Friday, October 15, 2010

Dada's morning off

I'm two months in to being back at work, and am still trying to figure out the best way to wake up: do I set the alarm for a crazy early hour which will ensure me plenty of time to get ready in peace (but also taking an enormous gamble, since it's quite possible that the buzzing of the alarm will travel through our paper thin walls and wake the baby dragon in the next room); or do I allow the baby dragon to actually BE my alarm (which ensures that at least HE'S waking up on his own terms, but then I chance him trying to crawl back in to the womb as I scramble to piece together a decent outfit and brush my hair)?

My loving husband, who had been letting me get up and get ready at a leisurely pace, finally decided that if I wasn't taking my lazy a** to go work out before work (as had been the original plan), I could start sharing some of the morning duty with him. Begrudgingly, I agreed. I even took it a step farther and told him to sleep in the next day, as I (Supermom) would get both myself AND the boys ready for our days. After all, every morning the boys are so quiet. They just sit there and eat their breakfast and watch their shows. How hard could it be?


On this particular day, I opted for Alarm Option #1, but defaulted to Alarm Option #2 when the dragon started breathing fire before the alarm clock had the chance to. Thinking that maybe Sleeping Husband would have some sympathy, I laid still and listened to the rhythmic beating on the side of the crib. When I realized that he was in fact NOT moving, I quickly rehearsed the "no-fail" morning routine that was already being used every other morning, and wished myself luck.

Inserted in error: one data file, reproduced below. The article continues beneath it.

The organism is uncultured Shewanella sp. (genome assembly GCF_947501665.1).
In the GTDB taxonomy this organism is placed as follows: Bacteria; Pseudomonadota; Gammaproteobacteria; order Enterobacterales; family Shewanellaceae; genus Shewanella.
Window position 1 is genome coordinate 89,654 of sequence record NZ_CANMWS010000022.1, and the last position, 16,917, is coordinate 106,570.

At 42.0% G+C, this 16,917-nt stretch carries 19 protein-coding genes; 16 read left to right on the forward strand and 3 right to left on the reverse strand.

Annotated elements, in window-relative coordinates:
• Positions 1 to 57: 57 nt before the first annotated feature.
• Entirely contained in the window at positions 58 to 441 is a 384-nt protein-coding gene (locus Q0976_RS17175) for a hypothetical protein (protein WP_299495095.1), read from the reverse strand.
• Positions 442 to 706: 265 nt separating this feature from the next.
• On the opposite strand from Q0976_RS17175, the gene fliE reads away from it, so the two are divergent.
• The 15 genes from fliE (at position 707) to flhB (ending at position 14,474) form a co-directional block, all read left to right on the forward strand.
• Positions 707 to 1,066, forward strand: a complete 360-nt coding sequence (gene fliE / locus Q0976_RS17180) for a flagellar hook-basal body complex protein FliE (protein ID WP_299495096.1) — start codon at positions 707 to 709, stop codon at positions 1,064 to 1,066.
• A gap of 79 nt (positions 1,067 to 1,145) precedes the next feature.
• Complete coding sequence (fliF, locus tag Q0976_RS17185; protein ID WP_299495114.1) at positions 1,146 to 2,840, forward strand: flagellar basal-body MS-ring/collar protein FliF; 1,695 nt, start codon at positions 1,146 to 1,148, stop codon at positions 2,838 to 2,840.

I tip-toed in to get the little one just in time to discover that he had successfully waken up his big brother. Both boys climbed into their little chairs which are placed strategically in front of the TV and waited anxiously for me to turn on Handy Manny. So far, so good. Literally the second I stepped foot on to the cold kitchen floor I heard padded footprints following me. "bup, bup, bup." I looked behind me to find two little outstretched hands reaching up to me. What? Why did he want me to pick him "bup"? Dada never carries him around. "No, go sit and watch your show so I can make your breakfast" was definitely the wrong answer. Drama King instantly started crying (loudly), and out of fear that Husband would wake up and deem me a morning-routine-failure, I picked him up and continued buttering some toast one-handed.

If my memory serves correctly, it was approximately at this time that the requests for water, a different show, a quick round of Candy Land, and everything shy of the moon began. I had finally convinced the little one that on-the-floor was cooler than on-the-hip just in time for him to spill his brother's Cheerios all over the floor. As I walked over to politely tell him to stop yelling at his brother because we use nice words in this house, I caught a whiff of something so gross, and yet so familiar. Ah yes, another night-time accident. "Blank" (the inappropriately big security blanket that replaced the little stuffed green elephant that I lost) was saturated, as were the pajamas he was sitting happily in. Oh good, I was hoping I was going to have to do laundry before sunrise.

A little while later, the breakfast grabbing and toy snatching seemed to be at a momentarily lull so I decided to sneak upstairs to take a quick shower. Before I even had the chance to lather my hair, I heard a little voice innocently cry out, "Hi Mama! I see your goobies!" Oh well. Showering before work is over-rated anyway.

I quickly covered up and walked in to my room, only to find I already had company. "Ba-pup", the little one exclaimed as he held up a tube of my too-expensive makeup. He had the lipstick up as far as it could be out of the tube, and was smearing it on his face. "Preeety."

The rest of the morning is a blur. I think I pulled something off of the unmade guest bed and ran an iron over it as the boys thought it was funny to knock every single pair of my shoes off the shoe rack. I managed to remember to change the wet sheets, wash the dishes that were left in the sink from the night before, change two poopy diapers from the same kid, and stumble in to work 20 minutes later than normal. Also known as: a series of events that NEVER happen on Dada's mornings.